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Baker Has to Make 102,000 Cupcakes For Grouponers

samzenpus posted more than 2 years ago | from the be-careful-what-you-wish-for dept.

Advertising 611

Rachel Brown, owner of the small Need a Cake bakery, became a victim of the old adage, "Be careful what you wish for. You might just get it." More than 8,500 people took Rachel up on her Groupon offer of a 75% discount on a dozen cupcakes, forcing her to make over 100,000 cupcakes to fill all the orders. In the end Brown lost almost $20k. "We take pride in making cakes of exceptional quality but I had to bring in agency staff on top of my usual staff, who had nowhere near the same skills. I was very worried about standards dropping and hated the thought of letting anybody down. My poor staff were having to slog away at all hours — one of them even came in at 3 a.m. because she couldn't sleep for worry," she told The Telegraph. "We are still working to make up the lost money and will not be doing this again."

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611 comments

The Law of Unintended Consequences... (5, Insightful)

CanHasDIY (1672858) | more than 2 years ago | (#38137452)

The 'Law of Unintended Consequences' strikes again!

75% off is a seriously deep discount, what did she expect would happen?

Re:The Law of Unintended Consequences... (1, Interesting)

Surt (22457) | more than 2 years ago | (#38137576)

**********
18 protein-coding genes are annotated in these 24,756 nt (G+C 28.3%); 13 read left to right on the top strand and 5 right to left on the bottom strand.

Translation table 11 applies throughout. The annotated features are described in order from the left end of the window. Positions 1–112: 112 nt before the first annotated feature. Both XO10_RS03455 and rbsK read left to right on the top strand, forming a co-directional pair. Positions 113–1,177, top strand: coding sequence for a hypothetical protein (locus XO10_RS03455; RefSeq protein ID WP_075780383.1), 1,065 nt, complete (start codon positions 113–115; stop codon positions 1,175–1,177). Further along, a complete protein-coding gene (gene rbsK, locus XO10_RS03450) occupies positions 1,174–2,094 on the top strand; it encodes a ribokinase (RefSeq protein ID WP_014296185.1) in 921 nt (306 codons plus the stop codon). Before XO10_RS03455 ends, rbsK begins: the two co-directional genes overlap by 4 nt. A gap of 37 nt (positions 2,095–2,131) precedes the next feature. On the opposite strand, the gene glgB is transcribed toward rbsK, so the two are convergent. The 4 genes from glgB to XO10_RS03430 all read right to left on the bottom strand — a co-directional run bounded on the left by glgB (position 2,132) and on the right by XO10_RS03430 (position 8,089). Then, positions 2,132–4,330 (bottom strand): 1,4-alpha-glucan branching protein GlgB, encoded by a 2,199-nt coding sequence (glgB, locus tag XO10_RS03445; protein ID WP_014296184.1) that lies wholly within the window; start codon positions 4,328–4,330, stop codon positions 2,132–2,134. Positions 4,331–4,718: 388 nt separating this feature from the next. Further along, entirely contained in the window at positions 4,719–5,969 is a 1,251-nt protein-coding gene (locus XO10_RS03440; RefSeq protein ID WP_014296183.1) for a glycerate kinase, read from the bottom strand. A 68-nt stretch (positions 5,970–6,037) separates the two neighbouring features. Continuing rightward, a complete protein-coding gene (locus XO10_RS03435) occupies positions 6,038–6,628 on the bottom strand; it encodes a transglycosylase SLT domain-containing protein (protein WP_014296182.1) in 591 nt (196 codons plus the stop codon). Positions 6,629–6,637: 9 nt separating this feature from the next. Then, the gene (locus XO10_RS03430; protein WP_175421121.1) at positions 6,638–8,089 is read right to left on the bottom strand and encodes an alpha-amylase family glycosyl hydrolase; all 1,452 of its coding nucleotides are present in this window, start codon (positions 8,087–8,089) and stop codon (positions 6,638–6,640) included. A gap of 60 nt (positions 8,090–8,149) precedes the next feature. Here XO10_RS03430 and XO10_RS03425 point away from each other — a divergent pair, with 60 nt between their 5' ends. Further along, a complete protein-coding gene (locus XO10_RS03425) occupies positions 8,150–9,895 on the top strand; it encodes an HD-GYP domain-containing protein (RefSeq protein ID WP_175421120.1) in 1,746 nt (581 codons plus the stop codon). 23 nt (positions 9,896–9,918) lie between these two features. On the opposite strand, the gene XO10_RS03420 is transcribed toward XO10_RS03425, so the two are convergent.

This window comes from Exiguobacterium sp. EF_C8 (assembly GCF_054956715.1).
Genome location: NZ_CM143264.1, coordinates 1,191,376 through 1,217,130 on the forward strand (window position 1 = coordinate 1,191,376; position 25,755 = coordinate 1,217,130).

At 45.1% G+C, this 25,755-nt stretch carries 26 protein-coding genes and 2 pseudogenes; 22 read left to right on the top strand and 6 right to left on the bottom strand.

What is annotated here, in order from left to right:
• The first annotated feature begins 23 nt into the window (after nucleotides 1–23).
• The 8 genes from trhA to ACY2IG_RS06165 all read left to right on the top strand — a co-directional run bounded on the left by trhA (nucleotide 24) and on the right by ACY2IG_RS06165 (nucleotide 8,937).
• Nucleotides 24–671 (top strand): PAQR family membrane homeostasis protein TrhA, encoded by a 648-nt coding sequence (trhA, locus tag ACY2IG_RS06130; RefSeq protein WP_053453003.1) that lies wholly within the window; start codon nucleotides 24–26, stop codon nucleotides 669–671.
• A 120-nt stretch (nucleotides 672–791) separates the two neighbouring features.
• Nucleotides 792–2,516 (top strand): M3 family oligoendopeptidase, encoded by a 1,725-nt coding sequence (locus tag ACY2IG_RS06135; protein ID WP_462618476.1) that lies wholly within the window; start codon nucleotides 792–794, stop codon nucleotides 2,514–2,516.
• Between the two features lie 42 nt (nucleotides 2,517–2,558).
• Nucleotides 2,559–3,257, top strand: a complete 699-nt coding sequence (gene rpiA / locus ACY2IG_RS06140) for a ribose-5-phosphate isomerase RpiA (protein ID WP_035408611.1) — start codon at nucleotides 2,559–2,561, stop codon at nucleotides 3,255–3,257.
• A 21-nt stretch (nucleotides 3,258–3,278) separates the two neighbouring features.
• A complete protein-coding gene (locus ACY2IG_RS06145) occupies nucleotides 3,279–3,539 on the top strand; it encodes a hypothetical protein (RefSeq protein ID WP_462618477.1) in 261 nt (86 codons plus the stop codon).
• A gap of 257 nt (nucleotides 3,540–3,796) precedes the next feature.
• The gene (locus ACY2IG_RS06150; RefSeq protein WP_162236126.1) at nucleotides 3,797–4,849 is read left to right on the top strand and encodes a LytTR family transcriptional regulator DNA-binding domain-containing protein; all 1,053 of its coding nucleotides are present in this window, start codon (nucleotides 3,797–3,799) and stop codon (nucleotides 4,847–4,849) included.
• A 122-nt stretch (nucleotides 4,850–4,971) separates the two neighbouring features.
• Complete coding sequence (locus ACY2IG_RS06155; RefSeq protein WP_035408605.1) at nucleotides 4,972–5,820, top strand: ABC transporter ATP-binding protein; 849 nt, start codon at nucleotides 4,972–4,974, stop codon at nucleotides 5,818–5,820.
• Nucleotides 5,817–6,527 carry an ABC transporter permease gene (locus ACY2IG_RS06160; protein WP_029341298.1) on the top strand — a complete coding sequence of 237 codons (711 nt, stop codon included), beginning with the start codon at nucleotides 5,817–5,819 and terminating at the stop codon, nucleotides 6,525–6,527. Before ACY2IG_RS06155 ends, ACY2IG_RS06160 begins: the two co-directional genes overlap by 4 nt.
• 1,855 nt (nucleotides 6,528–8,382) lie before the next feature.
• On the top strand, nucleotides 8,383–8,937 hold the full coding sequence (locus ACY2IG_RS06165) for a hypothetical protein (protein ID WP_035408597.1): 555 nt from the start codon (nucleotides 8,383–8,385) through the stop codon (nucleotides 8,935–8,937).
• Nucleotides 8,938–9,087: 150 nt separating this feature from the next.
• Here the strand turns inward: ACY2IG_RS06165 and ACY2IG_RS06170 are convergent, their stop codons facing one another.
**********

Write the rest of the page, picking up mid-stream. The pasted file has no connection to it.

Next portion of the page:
She must have had some pretty serious margins to only lose $20k on a 75% discount after paying for extra staff.

Re:The Law of Unintended Consequences... (5, Informative)

Anonymous Coward | more than 2 years ago | (#38137774)

Nowhere in TFA does it actually say she lost $20k, and in fact the article is from The Telegraph and the business is based in London, so all currency in TFA is in pounds. In fact it says she lost between £2.50 and £3 per batch, which means she lost between £21,250 and £25,500, which would mean she lost close to $40k. More relevant to your comment, she lost £2.50 and £3 per batch selling at £6.50, so it costs her a little over £9 to make a dozen cupcakes which she normally sells for £26, so yes, she has some healthy margins, although not totally unreasonable for food products where you have an awful lot of waste (anything you don't sell by the end of the day is trash). Though I also don't really understand who the hell pays £26 for a dozen cupcakes.